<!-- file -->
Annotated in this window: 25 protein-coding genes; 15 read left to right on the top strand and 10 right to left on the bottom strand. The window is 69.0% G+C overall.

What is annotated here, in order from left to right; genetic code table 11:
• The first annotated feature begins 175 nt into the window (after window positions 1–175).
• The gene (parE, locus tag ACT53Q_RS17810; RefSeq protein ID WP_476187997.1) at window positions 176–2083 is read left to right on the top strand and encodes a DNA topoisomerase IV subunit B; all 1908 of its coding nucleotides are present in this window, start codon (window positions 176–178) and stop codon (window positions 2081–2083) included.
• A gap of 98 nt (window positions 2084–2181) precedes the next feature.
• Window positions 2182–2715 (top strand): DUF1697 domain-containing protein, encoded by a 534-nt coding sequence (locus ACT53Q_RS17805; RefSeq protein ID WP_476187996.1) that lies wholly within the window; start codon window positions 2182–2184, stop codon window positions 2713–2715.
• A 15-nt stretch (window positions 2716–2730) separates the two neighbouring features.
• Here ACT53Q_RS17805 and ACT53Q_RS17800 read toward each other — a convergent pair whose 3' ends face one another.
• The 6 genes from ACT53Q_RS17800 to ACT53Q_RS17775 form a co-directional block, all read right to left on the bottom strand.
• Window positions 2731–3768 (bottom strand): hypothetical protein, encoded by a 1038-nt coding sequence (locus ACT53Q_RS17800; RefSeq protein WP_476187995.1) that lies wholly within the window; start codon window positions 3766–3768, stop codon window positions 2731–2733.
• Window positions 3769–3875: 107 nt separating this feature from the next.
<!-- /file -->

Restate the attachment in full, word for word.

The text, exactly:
Annotated in this window: 25 protein-coding genes; 15 read left to right on the top strand and 10 right to left on the bottom strand. The window is 69.0% G+C overall.

What is annotated here, in order from left to right; genetic code table 11:
• The first annotated feature begins 175 nt into the window (after window positions 1–175).
• The gene (parE, locus tag ACT53Q_RS17810; RefSeq protein ID WP_476187997.1) at window positions 176–2083 is read left to right on the top strand and encodes a DNA topoisomerase IV subunit B; all 1908 of its coding nucleotides are present in this window, start codon (window positions 176–178) and stop codon (window positions 2081–2083) included.
• A gap of 98 nt (window positions 2084–2181) precedes the next feature.
• Window positions 2182–2715 (top strand): DUF1697 domain-containing protein, encoded by a 534-nt coding sequence (locus ACT53Q_RS17805; RefSeq protein ID WP_476187996.1) that lies wholly within the window; start codon window positions 2182–2184, stop codon window positions 2713–2715.
• A 15-nt stretch (window positions 2716–2730) separates the two neighbouring features.
• Here ACT53Q_RS17805 and ACT53Q_RS17800 read toward each other — a convergent pair whose 3' ends face one another.
• The 6 genes from ACT53Q_RS17800 to ACT53Q_RS17775 form a co-directional block, all read right to left on the bottom strand.
• Window positions 2731–3768 (bottom strand): hypothetical protein, encoded by a 1038-nt coding sequence (locus ACT53Q_RS17800; RefSeq protein WP_476187995.1) that lies wholly within the window; start codon window positions 3766–3768, stop codon window positions 2731–2733.
• Window positions 3769–3875: 107 nt separating this feature from the next.